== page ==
When you’re involved in an accident, the first thing that comes to mind is probably how to pay for your medical expenses. But what happens when you don’t have health insurance? Who pays for your bills? What if it’s not just one accident but multiple accidents?
The Defendant Doesn’t Have to Pay Your Medical Bills On an Ongoing Basis
The defendant is not responsible for paying your medical bills on an ongoing basis. In fact, the law requires that they pay your medical bills only after you’ve recovered from your injuries and been discharged from the hospital. This means that if you sue them for damages or win in court, they will be held liable for paying those costs—but only after you’ve been treated by doctors.
Health Insurance Coverage
Health insurance is different from medical coverage in many ways:
● Health insurance covers only health costs—not all expenses related to your injuries or illnesses (such as lost wages).
● Health insurance does not pay for any pre-existing conditions.
Paying Medical Bills After a Car Accident In a “No Fault” State
When you have a car accident in a “no fault” state, you may be able to recover medical expenses from the at-fault driver’s insurance company. However, if your own insurance does not cover these costs or if it has limits on what it will pay for, you may have to pay them out of pocket.
There are also other steps that can help ensure that your medical expenses are paid by someone else:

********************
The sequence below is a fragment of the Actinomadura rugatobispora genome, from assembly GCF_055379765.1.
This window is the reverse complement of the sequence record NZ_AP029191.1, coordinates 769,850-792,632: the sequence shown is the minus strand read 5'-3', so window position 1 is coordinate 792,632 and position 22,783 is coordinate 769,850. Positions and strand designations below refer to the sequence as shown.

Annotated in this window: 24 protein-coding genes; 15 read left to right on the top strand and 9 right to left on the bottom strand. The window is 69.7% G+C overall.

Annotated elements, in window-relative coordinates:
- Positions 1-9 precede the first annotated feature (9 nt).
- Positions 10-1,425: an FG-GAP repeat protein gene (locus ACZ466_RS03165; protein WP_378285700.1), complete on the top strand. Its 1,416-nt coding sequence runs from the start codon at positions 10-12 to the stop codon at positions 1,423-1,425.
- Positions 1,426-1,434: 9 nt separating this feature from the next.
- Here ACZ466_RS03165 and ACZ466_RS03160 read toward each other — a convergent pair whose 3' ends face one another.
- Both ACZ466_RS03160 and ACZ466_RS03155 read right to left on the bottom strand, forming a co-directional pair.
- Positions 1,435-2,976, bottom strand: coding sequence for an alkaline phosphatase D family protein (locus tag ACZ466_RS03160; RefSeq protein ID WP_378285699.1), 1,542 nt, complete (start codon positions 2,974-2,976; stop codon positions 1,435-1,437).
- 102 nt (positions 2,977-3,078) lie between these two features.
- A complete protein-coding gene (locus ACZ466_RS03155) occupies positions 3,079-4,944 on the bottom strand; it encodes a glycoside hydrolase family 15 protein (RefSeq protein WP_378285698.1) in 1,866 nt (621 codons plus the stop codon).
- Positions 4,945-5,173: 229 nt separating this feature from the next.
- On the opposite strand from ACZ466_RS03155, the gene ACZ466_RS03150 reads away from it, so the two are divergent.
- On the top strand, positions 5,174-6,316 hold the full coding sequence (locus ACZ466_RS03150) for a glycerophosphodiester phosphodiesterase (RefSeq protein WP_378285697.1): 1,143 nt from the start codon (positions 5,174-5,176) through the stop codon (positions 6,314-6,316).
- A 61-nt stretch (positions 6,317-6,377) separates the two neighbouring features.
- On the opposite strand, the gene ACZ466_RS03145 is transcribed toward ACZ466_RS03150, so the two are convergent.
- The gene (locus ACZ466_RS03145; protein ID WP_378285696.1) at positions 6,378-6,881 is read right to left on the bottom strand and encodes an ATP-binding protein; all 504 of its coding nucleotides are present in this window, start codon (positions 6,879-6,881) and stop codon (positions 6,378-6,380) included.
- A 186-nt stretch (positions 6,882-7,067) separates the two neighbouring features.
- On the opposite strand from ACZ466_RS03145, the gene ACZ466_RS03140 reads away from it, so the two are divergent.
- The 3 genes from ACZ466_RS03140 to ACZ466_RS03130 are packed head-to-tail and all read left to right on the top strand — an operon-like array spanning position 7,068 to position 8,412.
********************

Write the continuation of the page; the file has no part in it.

● Be sure that both parties have their own primary and secondary coverage before an injury happens. Otherwise, they won’t be covered by either policy until after an injury occurs and no one knows who’s responsible for paying the bills afterwards!
● Make sure both drivers involved in any vehicle accidents carry full coverage policies which include Personal Injury Protection (PIP) coverage as well as uninsured motorist liability clause.
Paying Medical Bills After a Car Accident In a “Fault” State.
If you’re injured in a car accident, the defendant is responsible for paying your medical bills. However, if you are hurt in an accident and brought to the hospital by paramedics or transported by ambulance, then your insurance company will likely cover most of your expenses.
Paying Medical Bills After an Accident on Someone Else’s Property.
If you’ve been injured on someone else’s property, and your medical bills are covered by insurance, then it is likely that they will pay them. However, there are some exceptions to this rule:
● If the owner of the car or property has insurance coverage for injuries sustained from accidents on their property. In such cases, he or she may be able to claim those costs as part of his or her own medical expenses.
● If you are suing both parties involved in an accident (i.e., both drivers), but only want to receive compensation from one party for injuries sustained during an incident.
Paying Medical Bills After a Work-Related Accident
If you’re injured at work, your employer is required to pay for all medical bills. In the past, workers’ compensation policies were a one-size-fits all solution that covered everything related to an accident or injury. However, over time there has been an increased focus on managing risk within specific industries and occupations. As such, many states have now begun requiring employers to purchase additional coverage for their workers in certain circumstances.
We hope you’ve found this article helpful and informative. We know that accidents are scary and often painful, but the right legal advice can help make things a little less complicated. If you have any questions or concerns about paying medical bills after an accident, please contact your lawyer today!